Pedestrians must often cross from one side of a road to the other, by so doing may confront the way of vehicles traveling on the road. In many places pedestrians are entirely left to look after themselves, that is, they must observe the road and cross when they can see that no traffic will threaten them. Busier cities usually provide pedestrian crossings, which are strips of the road where pedestrians are expected to cross.
The actual appearance of pedestrian crossings has great variations, but the two most common appearances are: (1) a series of parallel white stripes or (2) two long horizontal white lines. The former is usually preferred, as it stands out more conspicuously against the dark pavement.
Some pedestrian crossings also accompany a traffic signal which will make vehicles stop at regular intervals so the pedestrians can cross. Some countries have "intelligent" pedestrian signals, where the pedestrian must push a button in order to assert his intention to cross. The traffic signal will use that information to schedule itself, that is, when no pedestrians are present the signal will never pointlessly allow vehicle traffic to stop.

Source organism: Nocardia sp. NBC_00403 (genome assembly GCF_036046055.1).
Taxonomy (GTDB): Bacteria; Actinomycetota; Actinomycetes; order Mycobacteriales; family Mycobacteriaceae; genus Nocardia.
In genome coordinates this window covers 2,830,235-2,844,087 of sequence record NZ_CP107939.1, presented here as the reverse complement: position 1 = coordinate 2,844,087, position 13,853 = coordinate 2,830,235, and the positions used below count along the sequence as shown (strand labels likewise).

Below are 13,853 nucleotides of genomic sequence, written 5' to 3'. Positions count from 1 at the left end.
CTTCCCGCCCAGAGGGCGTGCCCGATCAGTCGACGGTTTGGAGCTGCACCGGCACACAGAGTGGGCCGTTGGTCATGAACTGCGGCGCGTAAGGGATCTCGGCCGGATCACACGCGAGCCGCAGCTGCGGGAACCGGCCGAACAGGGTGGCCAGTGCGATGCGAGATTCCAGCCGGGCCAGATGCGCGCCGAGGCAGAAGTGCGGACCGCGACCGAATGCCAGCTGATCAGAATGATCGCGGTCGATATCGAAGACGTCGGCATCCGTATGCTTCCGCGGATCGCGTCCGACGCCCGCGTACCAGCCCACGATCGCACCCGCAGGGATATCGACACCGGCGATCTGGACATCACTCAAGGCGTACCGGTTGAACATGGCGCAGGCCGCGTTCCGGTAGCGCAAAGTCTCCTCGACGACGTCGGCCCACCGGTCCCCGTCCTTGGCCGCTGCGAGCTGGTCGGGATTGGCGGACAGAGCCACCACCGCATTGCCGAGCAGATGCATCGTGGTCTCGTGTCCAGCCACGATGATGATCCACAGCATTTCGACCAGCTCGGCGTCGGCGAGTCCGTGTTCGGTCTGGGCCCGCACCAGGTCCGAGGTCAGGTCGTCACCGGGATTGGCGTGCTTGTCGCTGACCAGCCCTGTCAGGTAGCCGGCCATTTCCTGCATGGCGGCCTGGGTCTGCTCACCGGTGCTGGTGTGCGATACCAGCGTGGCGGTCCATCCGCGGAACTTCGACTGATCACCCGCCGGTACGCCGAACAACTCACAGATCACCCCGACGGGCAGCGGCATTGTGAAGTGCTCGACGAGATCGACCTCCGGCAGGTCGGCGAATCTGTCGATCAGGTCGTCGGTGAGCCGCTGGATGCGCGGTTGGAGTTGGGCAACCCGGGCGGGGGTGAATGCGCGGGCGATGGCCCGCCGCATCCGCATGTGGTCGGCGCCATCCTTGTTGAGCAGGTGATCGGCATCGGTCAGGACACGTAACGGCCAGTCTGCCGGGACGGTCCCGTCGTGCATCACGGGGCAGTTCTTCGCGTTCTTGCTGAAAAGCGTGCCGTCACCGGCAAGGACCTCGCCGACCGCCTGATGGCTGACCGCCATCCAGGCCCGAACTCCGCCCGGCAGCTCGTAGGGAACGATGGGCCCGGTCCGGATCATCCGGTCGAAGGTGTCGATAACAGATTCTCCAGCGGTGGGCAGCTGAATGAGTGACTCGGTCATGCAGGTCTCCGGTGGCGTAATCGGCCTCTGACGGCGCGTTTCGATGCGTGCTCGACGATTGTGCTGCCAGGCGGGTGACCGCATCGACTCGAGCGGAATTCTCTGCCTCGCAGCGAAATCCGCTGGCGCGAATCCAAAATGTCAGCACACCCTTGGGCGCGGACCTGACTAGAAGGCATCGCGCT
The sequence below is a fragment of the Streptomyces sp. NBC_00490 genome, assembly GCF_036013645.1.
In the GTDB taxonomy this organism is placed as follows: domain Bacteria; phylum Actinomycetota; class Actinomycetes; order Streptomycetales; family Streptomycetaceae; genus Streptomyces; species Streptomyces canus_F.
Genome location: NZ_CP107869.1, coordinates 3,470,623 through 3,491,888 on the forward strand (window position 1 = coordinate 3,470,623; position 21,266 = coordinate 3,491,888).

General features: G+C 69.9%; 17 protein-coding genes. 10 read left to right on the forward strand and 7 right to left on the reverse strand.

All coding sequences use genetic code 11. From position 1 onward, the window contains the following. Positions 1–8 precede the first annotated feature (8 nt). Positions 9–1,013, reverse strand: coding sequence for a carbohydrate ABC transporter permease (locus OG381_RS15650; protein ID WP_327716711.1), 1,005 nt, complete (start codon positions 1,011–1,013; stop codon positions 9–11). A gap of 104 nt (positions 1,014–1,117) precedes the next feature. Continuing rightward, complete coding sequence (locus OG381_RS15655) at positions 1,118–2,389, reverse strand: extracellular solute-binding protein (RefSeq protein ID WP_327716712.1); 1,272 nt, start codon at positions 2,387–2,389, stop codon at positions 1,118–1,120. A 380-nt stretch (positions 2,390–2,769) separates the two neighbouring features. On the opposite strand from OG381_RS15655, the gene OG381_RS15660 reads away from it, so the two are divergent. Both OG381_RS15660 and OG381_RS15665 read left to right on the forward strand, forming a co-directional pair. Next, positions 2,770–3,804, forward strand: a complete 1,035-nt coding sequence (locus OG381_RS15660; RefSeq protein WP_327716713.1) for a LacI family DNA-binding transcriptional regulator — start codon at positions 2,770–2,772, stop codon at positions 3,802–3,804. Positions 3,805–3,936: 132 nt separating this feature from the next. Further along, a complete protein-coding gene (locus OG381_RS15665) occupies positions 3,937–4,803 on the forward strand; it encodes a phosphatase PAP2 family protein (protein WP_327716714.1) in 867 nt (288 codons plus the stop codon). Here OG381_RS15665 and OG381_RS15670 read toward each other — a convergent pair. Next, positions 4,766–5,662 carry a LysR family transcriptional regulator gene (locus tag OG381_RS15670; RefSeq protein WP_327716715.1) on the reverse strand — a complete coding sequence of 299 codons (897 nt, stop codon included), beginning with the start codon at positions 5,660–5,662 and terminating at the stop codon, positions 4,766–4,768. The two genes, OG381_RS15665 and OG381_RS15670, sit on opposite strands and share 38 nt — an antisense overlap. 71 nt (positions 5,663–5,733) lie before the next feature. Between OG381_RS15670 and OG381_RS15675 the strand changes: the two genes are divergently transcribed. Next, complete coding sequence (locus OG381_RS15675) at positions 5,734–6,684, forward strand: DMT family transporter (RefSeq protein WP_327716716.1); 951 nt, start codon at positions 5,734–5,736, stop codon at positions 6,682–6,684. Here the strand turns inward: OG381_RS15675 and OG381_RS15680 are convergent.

Pedestrian crossings without traffic signals are also common. In this case, the traffic laws usually states clearly that the pedestrian owns the right of way when crossing, and that vehicles must stop when a pedestrian uses the crossing. Countries and driving cultures vary greatly as to the extent to which this is respected. In the state of Nevada the car has the right of way when the crosswalk signal specifically do not allow pedestrian crossing.
Some jurisdictions do not allow crossing or using the road anywhere other than at crossings, termed jaywalking. In other areas, pedestrians owns the right to cross where they wishes, and have right of way over vehicular traffic while crossing.